Old saying, I think from a college football coach years ago. The term applies in a few criminal defense cases. It does not apply in most cases where someone is accused of a crime, and, they did what they are accused of, or, something close to it. There is a lot of work to be done in those cases, but, attacking the other side is not usually going to be a good part of the strategy.
Offense comes in for those cases where someone is falsely accused, where they are being prosecuted because of a serious mistake by law enforcement or the prosecution, or, worse, a deliberate attempt to prosecute someone due to ulterior motives on the part of law enforcement, and or the prosecution, the motive can be political, eliminate an actual or potential political opponent, personal, settle a grudge, racial or other bias, or any other reason to prosecute someone besides a belief that they are guilty.
I wish that I could say that the system always works, that no one is ever prosecuted for an improper motive, but, unfortunately that is not the case. I have seen several cases over the years where law enforcement, prosecutors, or both used the power of the state and public resources to attack someone who was not guilty of any crime. In one case this was done to eliminate a political opponent, someone who criticized them, in another someone who had previously criticized a county attorney was prosecuted later to settle a score. Fortunately, in these cases no one was convicted, the defense was successful, but, not without a lot of stress and aggravation for the people falsely accused.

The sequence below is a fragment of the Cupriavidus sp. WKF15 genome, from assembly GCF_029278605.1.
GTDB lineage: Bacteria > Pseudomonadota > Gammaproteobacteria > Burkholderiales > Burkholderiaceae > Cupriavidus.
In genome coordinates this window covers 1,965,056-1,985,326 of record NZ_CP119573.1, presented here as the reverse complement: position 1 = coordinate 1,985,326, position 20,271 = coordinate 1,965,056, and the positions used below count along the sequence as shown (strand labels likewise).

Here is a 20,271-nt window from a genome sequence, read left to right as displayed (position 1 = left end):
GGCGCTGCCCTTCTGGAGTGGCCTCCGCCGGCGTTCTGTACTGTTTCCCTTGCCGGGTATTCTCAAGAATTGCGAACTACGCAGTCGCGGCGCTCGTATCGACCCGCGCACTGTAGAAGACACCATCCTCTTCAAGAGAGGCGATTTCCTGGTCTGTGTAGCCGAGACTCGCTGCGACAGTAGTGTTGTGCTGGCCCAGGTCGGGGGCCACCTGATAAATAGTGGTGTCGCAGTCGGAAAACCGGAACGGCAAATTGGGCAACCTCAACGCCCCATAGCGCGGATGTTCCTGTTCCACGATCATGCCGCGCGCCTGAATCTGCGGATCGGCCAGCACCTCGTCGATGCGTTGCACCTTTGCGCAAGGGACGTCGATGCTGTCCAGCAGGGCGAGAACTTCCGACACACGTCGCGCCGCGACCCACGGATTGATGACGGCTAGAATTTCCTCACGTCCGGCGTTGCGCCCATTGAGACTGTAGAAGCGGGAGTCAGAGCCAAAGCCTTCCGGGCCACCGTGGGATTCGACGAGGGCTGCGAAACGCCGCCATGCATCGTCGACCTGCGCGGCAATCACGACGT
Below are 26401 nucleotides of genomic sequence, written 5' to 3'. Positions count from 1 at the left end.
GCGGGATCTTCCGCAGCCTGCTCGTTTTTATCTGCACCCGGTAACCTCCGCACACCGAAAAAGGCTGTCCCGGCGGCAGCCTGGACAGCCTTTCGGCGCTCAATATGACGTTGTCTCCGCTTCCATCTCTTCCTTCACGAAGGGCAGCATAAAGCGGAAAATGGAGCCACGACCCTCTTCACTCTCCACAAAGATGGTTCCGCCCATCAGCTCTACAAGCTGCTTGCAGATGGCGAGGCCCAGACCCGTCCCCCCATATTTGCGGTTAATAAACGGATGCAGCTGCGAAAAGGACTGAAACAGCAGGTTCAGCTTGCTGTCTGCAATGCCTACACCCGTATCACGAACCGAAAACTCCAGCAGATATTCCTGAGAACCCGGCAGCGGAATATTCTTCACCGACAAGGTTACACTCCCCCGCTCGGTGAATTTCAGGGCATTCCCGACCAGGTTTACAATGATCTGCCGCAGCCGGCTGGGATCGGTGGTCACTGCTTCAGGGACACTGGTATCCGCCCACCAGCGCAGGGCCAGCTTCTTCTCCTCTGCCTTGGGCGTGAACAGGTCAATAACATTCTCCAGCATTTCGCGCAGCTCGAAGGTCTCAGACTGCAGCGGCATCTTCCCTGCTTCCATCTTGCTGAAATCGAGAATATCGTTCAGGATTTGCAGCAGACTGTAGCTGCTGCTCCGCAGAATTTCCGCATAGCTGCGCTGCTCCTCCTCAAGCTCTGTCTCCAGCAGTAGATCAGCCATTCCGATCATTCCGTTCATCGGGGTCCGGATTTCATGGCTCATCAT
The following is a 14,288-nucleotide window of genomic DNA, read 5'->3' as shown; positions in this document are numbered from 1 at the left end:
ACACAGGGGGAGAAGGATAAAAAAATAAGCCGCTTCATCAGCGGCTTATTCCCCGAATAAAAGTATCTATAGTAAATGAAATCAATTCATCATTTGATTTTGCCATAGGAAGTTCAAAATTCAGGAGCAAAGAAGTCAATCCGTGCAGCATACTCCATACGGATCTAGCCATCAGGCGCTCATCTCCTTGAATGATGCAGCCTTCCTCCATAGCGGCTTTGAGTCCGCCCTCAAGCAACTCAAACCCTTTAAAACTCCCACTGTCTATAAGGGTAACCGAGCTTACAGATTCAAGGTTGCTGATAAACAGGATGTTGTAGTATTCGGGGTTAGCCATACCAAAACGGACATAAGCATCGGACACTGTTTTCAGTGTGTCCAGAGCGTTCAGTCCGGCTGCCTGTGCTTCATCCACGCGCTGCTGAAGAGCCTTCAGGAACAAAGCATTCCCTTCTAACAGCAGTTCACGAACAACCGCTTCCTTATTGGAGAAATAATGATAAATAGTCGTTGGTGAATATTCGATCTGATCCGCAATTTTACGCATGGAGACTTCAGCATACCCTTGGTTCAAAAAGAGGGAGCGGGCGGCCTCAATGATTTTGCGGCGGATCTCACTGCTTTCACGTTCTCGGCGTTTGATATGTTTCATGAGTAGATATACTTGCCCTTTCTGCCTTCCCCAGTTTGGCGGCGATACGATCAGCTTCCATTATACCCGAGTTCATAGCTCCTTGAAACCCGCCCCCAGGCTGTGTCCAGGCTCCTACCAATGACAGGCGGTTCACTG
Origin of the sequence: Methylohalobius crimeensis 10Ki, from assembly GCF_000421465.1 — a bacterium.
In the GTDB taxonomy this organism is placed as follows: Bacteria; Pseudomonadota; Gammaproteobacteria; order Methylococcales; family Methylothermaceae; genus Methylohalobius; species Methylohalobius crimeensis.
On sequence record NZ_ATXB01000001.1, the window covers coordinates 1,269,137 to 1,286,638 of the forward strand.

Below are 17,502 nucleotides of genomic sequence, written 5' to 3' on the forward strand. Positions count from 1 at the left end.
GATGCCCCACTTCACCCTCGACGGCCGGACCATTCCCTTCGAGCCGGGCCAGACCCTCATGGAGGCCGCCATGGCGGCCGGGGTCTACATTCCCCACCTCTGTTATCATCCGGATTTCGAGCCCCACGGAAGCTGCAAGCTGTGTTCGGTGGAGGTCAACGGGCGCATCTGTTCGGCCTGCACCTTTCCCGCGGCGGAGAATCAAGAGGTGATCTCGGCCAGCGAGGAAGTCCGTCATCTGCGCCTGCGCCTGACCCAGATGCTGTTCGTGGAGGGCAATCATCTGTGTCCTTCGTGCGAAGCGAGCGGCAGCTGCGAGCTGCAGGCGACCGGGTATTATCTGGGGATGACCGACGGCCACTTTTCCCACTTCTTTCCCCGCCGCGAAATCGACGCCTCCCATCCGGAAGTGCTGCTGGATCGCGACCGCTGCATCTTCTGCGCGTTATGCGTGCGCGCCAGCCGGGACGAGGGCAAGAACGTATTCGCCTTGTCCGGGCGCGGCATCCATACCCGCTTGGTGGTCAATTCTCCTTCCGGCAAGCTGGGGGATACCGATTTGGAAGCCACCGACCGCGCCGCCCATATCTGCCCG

What do you when the state is abusing it’s power by falsely accusing you? Hit back, counter the negative media attention the prosecution has piled on you by making the accusations. I have seen arrests timed for maximum media attention, get attention for your defense as well, your lawyer needs to be thinking about how to get the word out in your favor, otherwise the negatives from the other side will be all the public hears about. When appropriate, make complaints to the appropriate oversight authorities, oversight of officers and prosecutors is woefully inadequate in this state, but, do not give up on making the complaints. Consider legal action against those accusing you, and pushing your prosecution. Actions under federal and state law are possible. The laws are complex, and, you may want to consider filing your case before the criminal case is completed to avoid possible statute of limitations, time limit to file issues.
If you are falsely accused do not assume that the system will correct itself and help you. Unfortunately, too many prosecutors, and judges do not see, or do not want to see when the system does not work. You are on your own when you are subject to a false accusation, get a lawyer who knows how to fight back, and be prepared for a battle.